For generations of fans, Adam West was Batman. That's no slight to the many actors who followed him, across animation, video games and live-action; it's a simple fact.
The actor, who passed away Friday night at age 88, was my Batman, not because of the now-classic 1966 television series -- that was before my time -- but because of the Saturday-morning cartoon that arrived more than a decade later. Produced by Filmation, The New Adventures of Batman reunited West with former co-star Burt Ward, establishing early on how difficult it would be for the two actors to flee the grip of Gotham City.
It wasn't until sometime later, while visiting my cousins' house one weekday afternoon, that I discovered the 1966 show in reruns, and -- like million of others -- was immediately captivated. Even as a child I recognized the silliness of Batman ("campiness" hadn't yet entered my still-forming vocabulary); I'd already seen the Caped Crusader kill a vampire in a stray issue of Detective Comics, and leap into action in Super Friends, so I recognized what I was watching was an anomaly. Still, it was undeniably magical, from composer Neal Hefti's inescapable theme and the urgency of creator William Dozier's narration to the pop-art visuals and the parade of colorful villains.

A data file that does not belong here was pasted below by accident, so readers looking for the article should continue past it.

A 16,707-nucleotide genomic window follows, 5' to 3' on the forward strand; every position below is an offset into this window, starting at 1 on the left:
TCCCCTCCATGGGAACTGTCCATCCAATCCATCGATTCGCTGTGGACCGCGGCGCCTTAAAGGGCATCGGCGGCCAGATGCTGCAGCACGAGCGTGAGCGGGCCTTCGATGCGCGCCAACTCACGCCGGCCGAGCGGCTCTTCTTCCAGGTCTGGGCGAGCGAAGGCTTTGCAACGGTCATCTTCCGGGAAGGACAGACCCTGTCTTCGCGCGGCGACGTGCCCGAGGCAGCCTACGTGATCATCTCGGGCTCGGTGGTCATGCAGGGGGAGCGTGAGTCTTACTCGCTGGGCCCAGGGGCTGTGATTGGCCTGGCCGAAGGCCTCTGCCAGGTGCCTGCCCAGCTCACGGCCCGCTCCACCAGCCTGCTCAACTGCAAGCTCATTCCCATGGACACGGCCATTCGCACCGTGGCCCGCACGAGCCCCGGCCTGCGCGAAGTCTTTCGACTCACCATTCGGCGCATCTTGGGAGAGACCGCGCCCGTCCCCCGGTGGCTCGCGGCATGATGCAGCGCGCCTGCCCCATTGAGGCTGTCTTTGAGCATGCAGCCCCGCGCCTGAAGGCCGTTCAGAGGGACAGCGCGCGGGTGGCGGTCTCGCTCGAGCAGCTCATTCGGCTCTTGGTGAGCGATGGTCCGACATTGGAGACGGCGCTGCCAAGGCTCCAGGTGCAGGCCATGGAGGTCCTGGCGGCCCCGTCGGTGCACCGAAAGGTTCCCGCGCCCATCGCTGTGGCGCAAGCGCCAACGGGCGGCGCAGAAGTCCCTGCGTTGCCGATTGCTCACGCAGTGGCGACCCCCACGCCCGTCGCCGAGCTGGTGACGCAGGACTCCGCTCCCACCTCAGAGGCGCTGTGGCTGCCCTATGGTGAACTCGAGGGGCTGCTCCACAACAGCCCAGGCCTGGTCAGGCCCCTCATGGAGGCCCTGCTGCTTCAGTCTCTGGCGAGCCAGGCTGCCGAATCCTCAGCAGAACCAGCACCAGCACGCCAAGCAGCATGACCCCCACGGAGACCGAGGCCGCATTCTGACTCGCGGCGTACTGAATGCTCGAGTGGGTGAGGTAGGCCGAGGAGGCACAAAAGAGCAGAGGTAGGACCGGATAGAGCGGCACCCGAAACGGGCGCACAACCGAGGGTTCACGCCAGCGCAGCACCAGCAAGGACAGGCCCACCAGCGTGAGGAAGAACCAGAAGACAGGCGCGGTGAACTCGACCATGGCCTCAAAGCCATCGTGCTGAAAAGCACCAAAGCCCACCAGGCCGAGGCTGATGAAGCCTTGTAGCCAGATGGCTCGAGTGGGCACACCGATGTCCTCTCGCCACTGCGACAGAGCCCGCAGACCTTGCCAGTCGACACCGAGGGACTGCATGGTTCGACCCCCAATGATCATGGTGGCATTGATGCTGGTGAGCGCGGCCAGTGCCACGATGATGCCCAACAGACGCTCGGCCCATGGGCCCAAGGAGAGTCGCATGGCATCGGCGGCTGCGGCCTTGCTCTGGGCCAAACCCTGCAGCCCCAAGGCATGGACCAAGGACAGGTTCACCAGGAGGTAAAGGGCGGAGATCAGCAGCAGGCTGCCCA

But most of all, the appeal of Batman was in the earnestness of West, whose performance was serious but still self-aware, the sly, knowing calm at the center of a whirlwind that could spin out of control at any moment.
"Bill Dozier and I had some early discussions about how the character should be played," West recalled in his 1994 autobiography Back to the Batcave, "and the only real disagreement we had was over Batman's speech pattern. Lorenzo [Semple Jr., the developer and chief writer] had sent a memo to Bill from Spain stating that Batman's delivery should be staccato, wooden, and straight ahead like Sgt. Joe Friday in Dragnet. I strongly disagreed. I felt that Batman would be wooden enough in his suit, virtually expressionless behind the mask. I told Bill that Batman should muse and connect his ideas and sentences fluidly, similar to the way Basil Rathbone did as Sherlock Holmes, only a bit less tightly wound."